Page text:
From Academic Kids
| American Bison|
Conservation status: Lower risk
Alternate image—Bison young
The American Bison (Bison bison), also called Buffalo, is a bovine mammal that is the largest terrestrial mammal in North America. The bison inhabited Great Plains of the United States and Canada in massive herds, ranging from the Great Slave Lake in Canada's far north to Mexico in the south, and from eastern Oregon almost to the Atlantic Ocean. Its two subspecies are the Plains Bison (Bison bison bison), distingushed by its flat back, and the Wood Bison (Bison bison athabascae), distingushed by its large humped back.
Bison have a shaggy, dark brown winter coat, and a lighter brown (and lighter weight) summer coat. Bison can reach over 2 m (6 feet) tall, 3 m (10 ft) long and weigh over 900 kg (2,000 pounds). The heads and forequarters are massive, and both sexes have short, curved horns, which they use in fighting for status within the herd and defense. Bison mate in August and September; a single reddish-brown calf is born the following spring, and nurses for a year. Bison are mature at three years of age, and have a life expectancy of 18–22 years.
Their mating habits are polygynous: Dominant bulls maintain a small harem of females for mating. Individual bulls "tend" females until allowed to mate, following them around and chasing away rival males.
Homosexuality— including courtship and mounting between bulls—is common among bison. The Mandan nation Okipa festival concludes with a ceremonial enactment of this behavior, to "ensure the return of the buffalo in the coming season." (Bruce Bagemihl, Whole Earth, 2000) See Homosexuality in animals
Calves are born with a light brown fur coat which darkens as the animal matures. One very rare condition results in the white buffalo, where the calf has an entirely white coat. It is not to be confused with albino, since pigment still exists in the skin, hair, and eyes, and the animals will end up with a brown-colored coat as they mature. White buffalo are considered sacred by many Native Americans.
Bison were central to the lifestyle of Native Americans of the Great Plains. Before the introduction of horses, buffalo were herded into large chutes made of rocks and willow branches and then stampeded over cliffs. These buffalo jumps are found in several places in the US and Canada.
Bison were hunted almost to extinction in the 19th century; as few as 750 bison existed in 1890. The Bronx Zoo maintained a remnant herd, some of which was transported in the early 20th century to Yellowstone National Park to bolster its faltering indigenous herd (which poaching had reduced to a few dozen animals), joining with transplants from other wildlife preserves. Some of these came from Charles Goodnight's ranch in the Texas Panhandle. A variety of privately-owned herds have also been established, starting from this population. The current American Bison population has been growing rapidly and is estimated at 350,000, but this is compared to an estimated 60–100 million during the end of the pre-Columbian era.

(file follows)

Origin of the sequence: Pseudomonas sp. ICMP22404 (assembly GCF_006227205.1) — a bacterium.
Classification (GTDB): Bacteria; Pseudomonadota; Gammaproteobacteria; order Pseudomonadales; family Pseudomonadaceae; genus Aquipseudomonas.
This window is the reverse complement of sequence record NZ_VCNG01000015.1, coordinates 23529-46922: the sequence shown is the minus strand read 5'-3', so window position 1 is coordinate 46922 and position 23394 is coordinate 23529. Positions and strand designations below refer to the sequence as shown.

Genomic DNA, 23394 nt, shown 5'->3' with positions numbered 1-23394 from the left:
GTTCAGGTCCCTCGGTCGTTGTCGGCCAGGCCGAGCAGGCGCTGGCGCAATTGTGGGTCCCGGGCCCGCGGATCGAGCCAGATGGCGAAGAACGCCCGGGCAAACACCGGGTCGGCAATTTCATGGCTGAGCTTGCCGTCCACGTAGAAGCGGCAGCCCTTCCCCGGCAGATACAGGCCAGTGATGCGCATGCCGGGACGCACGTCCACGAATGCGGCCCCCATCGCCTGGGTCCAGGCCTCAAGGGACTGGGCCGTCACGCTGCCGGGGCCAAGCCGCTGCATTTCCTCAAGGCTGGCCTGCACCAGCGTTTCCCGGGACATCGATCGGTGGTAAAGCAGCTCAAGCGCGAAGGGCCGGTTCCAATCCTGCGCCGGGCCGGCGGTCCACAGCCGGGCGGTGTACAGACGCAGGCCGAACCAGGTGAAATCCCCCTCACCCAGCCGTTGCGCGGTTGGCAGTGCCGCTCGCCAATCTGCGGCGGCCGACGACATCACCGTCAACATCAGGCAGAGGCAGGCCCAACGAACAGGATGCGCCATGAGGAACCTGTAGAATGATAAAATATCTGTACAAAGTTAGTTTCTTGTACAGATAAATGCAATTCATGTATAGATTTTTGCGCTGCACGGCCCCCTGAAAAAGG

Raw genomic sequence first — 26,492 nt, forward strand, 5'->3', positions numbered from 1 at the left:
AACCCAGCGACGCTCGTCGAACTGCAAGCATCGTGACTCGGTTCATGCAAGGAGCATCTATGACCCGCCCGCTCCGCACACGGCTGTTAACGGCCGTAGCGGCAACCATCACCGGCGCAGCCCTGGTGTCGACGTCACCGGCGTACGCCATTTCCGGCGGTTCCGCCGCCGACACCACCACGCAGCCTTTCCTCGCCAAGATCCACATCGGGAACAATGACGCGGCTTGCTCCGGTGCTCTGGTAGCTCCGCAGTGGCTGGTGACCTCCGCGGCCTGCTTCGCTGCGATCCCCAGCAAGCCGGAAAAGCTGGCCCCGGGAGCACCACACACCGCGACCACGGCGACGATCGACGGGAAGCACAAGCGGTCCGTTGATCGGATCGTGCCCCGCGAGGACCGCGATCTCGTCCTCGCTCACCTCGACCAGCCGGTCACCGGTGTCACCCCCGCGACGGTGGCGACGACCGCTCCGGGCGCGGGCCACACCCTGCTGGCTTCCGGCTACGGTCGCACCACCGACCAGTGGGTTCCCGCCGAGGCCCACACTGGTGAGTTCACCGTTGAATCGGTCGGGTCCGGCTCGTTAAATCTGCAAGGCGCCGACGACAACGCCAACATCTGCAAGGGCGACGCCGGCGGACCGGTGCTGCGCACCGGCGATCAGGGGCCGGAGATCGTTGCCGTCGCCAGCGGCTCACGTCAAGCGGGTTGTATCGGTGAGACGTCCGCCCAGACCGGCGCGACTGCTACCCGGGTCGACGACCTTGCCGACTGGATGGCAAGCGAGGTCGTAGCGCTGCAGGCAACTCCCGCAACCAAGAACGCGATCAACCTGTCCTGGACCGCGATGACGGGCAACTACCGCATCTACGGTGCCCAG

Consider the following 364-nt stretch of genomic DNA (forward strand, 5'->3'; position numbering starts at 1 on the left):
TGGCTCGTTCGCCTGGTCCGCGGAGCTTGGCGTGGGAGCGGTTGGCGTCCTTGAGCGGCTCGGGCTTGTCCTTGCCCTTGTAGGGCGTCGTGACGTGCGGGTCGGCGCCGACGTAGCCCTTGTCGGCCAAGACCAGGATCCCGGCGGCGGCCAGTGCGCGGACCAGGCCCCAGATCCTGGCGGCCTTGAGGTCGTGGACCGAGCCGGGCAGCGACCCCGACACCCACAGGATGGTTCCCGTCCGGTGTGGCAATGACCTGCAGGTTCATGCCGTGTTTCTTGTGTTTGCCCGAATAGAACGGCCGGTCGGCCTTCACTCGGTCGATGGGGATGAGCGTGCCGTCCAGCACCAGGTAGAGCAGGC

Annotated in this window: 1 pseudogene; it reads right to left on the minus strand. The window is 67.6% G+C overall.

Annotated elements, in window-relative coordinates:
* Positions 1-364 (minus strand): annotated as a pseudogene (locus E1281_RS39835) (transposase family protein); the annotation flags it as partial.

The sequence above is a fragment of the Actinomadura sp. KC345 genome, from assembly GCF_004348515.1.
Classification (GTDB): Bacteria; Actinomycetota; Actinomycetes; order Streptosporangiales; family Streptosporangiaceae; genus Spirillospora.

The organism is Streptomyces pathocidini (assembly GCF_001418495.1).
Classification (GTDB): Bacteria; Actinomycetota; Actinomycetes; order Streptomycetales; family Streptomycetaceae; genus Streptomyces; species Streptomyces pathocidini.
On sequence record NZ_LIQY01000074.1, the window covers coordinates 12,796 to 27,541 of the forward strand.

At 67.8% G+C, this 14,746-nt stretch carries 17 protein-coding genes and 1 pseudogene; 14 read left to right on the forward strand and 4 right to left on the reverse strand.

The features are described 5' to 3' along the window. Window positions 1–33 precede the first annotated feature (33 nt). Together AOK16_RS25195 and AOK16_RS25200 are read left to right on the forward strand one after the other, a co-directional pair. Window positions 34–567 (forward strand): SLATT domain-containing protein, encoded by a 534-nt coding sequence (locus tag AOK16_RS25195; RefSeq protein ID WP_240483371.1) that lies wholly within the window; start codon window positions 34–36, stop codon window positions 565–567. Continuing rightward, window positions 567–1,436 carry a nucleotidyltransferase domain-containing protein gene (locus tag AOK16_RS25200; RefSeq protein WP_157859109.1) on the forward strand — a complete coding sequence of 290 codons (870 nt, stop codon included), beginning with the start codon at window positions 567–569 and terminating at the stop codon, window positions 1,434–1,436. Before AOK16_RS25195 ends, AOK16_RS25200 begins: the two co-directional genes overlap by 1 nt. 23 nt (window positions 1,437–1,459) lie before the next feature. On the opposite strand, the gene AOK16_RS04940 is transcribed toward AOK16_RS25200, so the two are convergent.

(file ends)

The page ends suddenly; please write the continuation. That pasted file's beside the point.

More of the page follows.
Hunters were paid by large railroad concerns to destroy entire herds for several reasons:
- The herds formed the basis of the economies of local Plains tribes of Native Americans.
- Herds of these large animals on tracks could damage locomotives when the trains failed to stop in time.
- Herds often took shelter in the artificial cuts formed by the grade of the track winding though hills and mountains in harsh winter conditions. This could hold up a train for days.
There is now a proposal known as Buffalo Commons to restore large parts of the drier portion of the Great Plains to native prairie grazed by bison. Proponents argue that current agricultural use of the shortgrass prairie is not sustainable, as indicated by periodic disasters such as the Dust Bowl and continuing significant population loss over the last 60 years.
Bison are now raised for meat and hides. Over 250,000 of the 350,000 remaining bison are being raised for human consumption. Bison meat is lower in fat and cholesterol than beef which has led to the development of beefalo, a fertile cross-breed of bison and domestic cattle. Recent genetic studies of privately-owned herds of bison show that many of them include animals with genes from domestic cattle; there may be as few as 15,000 pure bison in the world. The numbers are uncertain because the tests so far used mitochondrial DNA analysis, and thus would miss cattle genes inherited in the male line; some of the hybrids look exactly like purebred bison.
The bison is a symbol of Manitoba, the Royal Canadian Mounted Police, the University of Colorado, Marshall University, and North Dakota State University, and was depicted on the reverse side of the U.S. "buffalo nickel" from 1913 to 1938. In 2005 the United States Mint coined a special issue nickel with a new depiction of the bison.
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